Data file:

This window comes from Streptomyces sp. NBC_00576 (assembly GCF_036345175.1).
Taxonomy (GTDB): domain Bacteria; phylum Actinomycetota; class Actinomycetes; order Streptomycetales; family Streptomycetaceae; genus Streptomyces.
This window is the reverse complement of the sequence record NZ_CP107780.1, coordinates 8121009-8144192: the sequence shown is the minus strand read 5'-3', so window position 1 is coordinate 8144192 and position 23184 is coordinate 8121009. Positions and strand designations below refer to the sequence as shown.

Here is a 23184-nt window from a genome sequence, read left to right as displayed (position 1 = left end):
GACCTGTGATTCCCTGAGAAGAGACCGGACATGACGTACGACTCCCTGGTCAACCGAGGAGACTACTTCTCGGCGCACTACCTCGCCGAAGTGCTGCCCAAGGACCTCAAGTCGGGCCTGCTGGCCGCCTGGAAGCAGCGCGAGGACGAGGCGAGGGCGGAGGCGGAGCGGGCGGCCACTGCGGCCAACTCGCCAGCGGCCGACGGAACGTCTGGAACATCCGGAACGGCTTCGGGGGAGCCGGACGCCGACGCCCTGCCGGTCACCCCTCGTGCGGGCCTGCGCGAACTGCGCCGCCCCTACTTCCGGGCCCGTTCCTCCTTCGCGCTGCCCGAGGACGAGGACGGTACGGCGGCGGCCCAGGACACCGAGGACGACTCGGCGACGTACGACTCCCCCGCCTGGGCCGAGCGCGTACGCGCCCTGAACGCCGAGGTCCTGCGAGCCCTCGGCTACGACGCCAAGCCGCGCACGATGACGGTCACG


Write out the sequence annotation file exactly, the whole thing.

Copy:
This window comes from Streptomyces sp. NBC_00576 (assembly GCF_036345175.1).
Taxonomy (GTDB): domain Bacteria; phylum Actinomycetota; class Actinomycetes; order Streptomycetales; family Streptomycetaceae; genus Streptomyces.
This window is the reverse complement of the sequence record NZ_CP107780.1, coordinates 8121009-8144192: the sequence shown is the minus strand read 5'-3', so window position 1 is coordinate 8144192 and position 23184 is coordinate 8121009. Positions and strand designations below refer to the sequence as shown.

Here is a 23184-nt window from a genome sequence, read left to right as displayed (position 1 = left end):
GACCTGTGATTCCCTGAGAAGAGACCGGACATGACGTACGACTCCCTGGTCAACCGAGGAGACTACTTCTCGGCGCACTACCTCGCCGAAGTGCTGCCCAAGGACCTCAAGTCGGGCCTGCTGGCCGCCTGGAAGCAGCGCGAGGACGAGGCGAGGGCGGAGGCGGAGCGGGCGGCCACTGCGGCCAACTCGCCAGCGGCCGACGGAACGTCTGGAACATCCGGAACGGCTTCGGGGGAGCCGGACGCCGACGCCCTGCCGGTCACCCCTCGTGCGGGCCTGCGCGAACTGCGCCGCCCCTACTTCCGGGCCCGTTCCTCCTTCGCGCTGCCCGAGGACGAGGACGGTACGGCGGCGGCCCAGGACACCGAGGACGACTCGGCGACGTACGACTCCCCCGCCTGGGCCGAGCGCGTACGCGCCCTGAACGCCGAGGTCCTGCGAGCCCTCGGCTACGACGCCAAGCCGCGCACGATGACGGTCACG